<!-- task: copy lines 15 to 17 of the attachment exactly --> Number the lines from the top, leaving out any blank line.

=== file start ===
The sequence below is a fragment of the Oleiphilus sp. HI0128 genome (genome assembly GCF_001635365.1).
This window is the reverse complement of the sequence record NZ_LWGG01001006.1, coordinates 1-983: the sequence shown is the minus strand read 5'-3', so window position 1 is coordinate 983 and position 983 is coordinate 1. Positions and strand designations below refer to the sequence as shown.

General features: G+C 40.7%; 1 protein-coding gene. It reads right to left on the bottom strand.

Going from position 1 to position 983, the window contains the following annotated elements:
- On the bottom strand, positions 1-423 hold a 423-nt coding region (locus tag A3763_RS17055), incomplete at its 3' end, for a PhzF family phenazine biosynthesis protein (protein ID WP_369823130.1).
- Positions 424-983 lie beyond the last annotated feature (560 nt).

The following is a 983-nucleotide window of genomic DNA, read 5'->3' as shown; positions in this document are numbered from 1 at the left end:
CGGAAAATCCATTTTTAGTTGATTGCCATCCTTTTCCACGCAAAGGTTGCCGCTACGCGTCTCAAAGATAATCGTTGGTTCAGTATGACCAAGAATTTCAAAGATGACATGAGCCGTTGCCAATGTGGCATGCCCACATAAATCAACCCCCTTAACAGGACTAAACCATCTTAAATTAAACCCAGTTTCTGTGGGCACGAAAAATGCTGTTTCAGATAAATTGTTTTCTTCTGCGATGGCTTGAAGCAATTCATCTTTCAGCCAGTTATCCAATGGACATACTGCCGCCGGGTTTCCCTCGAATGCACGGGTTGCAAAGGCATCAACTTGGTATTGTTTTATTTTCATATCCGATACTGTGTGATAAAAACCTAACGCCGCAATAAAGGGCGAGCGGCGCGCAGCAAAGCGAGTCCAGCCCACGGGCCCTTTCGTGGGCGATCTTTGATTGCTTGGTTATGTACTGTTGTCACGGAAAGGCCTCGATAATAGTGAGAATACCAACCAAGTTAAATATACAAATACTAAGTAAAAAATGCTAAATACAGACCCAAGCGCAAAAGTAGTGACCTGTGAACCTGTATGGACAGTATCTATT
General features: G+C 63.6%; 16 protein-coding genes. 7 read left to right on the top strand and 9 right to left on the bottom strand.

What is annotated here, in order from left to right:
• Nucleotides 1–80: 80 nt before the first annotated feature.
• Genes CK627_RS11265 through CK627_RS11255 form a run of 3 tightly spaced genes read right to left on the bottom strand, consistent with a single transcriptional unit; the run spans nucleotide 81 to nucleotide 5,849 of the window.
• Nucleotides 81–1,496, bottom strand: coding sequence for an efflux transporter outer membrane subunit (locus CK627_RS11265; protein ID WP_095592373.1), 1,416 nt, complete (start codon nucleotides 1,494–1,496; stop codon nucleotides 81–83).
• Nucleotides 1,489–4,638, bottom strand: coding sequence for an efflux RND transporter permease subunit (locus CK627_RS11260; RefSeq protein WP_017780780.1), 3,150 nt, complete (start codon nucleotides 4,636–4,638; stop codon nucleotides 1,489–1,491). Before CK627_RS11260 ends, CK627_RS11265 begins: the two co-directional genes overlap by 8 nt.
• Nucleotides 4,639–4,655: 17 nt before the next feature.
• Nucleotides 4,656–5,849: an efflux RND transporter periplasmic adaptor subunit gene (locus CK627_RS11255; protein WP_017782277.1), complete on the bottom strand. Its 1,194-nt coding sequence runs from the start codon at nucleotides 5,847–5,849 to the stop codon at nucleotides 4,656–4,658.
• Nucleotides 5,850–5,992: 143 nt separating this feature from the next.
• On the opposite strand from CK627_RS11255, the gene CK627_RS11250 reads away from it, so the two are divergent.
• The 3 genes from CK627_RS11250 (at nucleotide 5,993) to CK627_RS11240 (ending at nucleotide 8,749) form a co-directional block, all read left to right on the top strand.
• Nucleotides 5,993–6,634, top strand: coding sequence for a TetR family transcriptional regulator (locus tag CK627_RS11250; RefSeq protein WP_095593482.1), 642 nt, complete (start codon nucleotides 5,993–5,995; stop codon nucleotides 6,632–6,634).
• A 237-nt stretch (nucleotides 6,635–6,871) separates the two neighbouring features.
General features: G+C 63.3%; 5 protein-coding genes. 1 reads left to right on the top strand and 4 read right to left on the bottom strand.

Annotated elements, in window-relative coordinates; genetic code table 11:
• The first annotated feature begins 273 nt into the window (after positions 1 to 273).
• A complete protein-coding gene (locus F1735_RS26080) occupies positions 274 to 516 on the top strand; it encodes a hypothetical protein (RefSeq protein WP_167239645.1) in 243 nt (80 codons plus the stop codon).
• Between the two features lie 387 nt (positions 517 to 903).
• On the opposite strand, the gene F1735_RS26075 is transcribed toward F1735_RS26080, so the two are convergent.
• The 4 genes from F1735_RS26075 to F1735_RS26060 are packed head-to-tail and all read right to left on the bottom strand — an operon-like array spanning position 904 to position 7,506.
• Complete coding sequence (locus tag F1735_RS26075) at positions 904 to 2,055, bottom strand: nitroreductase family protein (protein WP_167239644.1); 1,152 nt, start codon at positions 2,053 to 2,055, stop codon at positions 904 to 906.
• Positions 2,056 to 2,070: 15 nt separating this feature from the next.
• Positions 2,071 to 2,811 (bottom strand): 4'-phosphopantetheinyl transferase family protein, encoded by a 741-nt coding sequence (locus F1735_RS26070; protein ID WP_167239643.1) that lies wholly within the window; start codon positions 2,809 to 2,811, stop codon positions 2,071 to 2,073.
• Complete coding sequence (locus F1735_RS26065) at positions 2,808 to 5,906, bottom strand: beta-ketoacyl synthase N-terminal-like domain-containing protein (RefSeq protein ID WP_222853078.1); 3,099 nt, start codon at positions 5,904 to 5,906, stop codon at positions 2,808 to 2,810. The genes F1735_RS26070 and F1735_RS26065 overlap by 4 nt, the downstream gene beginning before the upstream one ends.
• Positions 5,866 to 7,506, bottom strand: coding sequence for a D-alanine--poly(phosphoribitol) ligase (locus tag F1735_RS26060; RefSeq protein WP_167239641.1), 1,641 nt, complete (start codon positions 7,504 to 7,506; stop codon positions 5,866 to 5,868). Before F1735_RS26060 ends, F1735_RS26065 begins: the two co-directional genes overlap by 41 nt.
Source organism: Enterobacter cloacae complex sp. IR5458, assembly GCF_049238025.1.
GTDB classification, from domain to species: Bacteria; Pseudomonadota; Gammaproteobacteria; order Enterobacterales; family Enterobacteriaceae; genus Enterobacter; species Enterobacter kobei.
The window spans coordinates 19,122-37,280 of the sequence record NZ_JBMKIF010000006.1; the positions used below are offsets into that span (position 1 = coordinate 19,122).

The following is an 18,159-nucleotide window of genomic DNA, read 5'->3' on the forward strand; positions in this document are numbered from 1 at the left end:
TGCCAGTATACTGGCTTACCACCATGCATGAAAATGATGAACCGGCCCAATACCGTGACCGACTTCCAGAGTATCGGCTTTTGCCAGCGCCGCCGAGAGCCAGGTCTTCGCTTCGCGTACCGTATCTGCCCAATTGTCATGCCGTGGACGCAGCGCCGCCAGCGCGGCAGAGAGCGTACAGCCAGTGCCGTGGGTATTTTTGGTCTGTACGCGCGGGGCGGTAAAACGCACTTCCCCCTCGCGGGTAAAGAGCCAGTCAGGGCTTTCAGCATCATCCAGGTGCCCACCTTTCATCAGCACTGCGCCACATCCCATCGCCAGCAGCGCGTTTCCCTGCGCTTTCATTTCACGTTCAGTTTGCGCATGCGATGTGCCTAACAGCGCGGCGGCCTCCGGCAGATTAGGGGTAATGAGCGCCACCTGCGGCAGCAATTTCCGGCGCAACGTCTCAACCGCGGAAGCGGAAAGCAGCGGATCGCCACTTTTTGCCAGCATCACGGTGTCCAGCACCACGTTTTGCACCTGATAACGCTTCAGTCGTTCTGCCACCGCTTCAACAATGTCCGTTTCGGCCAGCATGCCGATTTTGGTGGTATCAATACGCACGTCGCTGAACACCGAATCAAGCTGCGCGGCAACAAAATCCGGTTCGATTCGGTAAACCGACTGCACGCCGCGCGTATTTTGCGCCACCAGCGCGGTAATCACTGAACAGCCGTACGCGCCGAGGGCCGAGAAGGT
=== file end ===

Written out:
• Nucleotides 4,639–4,655: 17 nt before the next feature.
• Nucleotides 4,656–5,849: an efflux RND transporter periplasmic adaptor subunit gene (locus CK627_RS11255; protein WP_017782277.1), complete on the bottom strand. Its 1,194-nt coding sequence runs from the start codon at nucleotides 5,847–5,849 to the stop codon at nucleotides 4,656–4,658.
• Nucleotides 5,850–5,992: 143 nt separating this feature from the next.